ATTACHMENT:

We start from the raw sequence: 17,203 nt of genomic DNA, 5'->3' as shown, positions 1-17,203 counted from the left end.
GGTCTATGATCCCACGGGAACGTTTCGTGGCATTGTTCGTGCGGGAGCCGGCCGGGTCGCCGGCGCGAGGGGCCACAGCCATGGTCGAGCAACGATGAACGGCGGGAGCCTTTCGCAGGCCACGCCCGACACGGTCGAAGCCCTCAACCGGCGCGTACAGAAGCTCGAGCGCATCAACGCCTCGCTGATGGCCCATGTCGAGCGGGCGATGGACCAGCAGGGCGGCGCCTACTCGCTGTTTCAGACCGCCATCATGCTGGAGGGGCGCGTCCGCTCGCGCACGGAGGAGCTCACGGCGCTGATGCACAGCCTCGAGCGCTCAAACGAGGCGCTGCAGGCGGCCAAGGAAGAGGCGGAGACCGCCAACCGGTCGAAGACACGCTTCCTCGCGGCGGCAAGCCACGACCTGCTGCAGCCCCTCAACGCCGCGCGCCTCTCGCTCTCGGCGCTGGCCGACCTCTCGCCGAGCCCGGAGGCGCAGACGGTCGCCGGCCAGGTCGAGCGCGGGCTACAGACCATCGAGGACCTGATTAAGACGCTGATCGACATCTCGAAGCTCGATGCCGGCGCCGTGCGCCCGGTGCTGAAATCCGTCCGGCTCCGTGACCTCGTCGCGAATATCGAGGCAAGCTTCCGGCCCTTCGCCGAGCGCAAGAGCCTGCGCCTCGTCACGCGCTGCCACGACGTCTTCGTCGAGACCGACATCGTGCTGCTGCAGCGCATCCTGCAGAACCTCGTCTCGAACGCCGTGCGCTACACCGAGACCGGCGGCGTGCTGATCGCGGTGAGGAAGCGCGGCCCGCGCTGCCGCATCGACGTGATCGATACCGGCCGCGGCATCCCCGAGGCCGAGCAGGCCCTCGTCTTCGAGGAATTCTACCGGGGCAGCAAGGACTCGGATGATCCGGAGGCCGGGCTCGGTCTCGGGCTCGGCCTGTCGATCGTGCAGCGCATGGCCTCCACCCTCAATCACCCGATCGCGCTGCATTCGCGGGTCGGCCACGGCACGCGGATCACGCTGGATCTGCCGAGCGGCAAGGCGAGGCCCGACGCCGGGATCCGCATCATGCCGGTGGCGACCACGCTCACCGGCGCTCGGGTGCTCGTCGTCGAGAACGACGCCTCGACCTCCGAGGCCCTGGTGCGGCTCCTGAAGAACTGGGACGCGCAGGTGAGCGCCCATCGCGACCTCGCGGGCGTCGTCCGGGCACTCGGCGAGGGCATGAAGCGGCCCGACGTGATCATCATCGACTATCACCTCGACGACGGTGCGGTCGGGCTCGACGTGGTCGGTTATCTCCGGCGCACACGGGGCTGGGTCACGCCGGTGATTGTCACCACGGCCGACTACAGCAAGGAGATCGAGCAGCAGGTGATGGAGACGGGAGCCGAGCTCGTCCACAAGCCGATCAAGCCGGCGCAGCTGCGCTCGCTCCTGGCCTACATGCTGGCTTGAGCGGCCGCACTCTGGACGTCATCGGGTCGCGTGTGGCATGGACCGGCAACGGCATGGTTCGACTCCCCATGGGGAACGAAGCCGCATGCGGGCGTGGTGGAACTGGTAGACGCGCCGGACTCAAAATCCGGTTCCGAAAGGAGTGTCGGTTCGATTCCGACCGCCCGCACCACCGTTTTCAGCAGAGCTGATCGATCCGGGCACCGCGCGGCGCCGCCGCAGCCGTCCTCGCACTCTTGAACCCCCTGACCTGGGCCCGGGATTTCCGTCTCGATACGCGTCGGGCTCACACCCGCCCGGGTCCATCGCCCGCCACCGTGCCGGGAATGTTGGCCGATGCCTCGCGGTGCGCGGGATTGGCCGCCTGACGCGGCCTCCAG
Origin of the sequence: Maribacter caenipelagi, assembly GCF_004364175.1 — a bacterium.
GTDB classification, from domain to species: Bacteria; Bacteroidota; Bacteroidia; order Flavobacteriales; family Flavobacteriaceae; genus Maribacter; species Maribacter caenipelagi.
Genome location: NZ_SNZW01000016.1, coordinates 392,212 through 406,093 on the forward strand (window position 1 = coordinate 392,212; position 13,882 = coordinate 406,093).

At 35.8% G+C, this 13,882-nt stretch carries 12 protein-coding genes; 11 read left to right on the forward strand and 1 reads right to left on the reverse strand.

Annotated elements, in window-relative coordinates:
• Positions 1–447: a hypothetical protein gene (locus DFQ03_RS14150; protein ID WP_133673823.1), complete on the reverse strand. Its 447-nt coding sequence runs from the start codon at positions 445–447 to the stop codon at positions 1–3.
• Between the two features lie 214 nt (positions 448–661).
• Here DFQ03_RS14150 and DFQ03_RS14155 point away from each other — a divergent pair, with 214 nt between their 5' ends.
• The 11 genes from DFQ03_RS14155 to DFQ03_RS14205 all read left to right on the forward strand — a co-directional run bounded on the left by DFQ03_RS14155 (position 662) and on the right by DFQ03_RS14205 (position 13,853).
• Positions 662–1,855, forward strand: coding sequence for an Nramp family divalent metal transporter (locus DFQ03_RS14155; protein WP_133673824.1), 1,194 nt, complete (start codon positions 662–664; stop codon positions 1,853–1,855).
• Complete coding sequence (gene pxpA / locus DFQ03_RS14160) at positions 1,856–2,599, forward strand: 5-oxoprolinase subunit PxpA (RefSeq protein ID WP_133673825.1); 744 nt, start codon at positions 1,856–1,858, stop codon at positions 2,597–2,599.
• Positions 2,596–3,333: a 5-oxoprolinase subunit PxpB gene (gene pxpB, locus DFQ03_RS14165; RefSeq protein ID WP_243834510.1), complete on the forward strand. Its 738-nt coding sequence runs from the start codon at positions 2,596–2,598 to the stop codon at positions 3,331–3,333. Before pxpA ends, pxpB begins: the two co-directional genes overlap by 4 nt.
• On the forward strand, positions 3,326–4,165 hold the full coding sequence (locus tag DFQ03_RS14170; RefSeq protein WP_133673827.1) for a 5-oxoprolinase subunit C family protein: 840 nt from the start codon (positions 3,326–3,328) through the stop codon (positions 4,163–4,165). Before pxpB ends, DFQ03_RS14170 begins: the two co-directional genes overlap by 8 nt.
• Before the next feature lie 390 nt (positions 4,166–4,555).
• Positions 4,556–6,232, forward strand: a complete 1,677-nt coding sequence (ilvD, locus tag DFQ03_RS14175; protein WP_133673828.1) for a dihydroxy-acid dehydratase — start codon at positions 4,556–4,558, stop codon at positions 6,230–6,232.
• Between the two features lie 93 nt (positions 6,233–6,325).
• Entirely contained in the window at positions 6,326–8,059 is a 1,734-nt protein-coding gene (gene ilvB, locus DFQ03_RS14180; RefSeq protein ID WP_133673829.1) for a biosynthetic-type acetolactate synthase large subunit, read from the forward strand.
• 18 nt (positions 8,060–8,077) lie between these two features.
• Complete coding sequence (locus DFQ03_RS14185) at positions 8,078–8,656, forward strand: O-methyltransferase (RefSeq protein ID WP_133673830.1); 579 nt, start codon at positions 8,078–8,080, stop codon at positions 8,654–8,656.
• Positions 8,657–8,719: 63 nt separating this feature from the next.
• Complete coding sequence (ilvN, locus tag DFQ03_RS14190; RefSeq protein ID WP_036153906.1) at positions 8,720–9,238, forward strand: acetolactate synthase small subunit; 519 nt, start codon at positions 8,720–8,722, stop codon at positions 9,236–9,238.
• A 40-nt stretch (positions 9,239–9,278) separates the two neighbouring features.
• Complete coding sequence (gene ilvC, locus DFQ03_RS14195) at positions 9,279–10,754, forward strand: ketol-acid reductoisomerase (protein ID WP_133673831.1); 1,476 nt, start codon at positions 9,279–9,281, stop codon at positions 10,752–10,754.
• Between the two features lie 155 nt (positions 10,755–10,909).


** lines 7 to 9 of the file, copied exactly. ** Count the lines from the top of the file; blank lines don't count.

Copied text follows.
Annotated elements, in window-relative coordinates:
• Positions 1–447: a hypothetical protein gene (locus DFQ03_RS14150; protein ID WP_133673823.1), complete on the reverse strand. Its 447-nt coding sequence runs from the start codon at positions 445–447 to the stop codon at positions 1–3.
• Between the two features lie 214 nt (positions 448–661).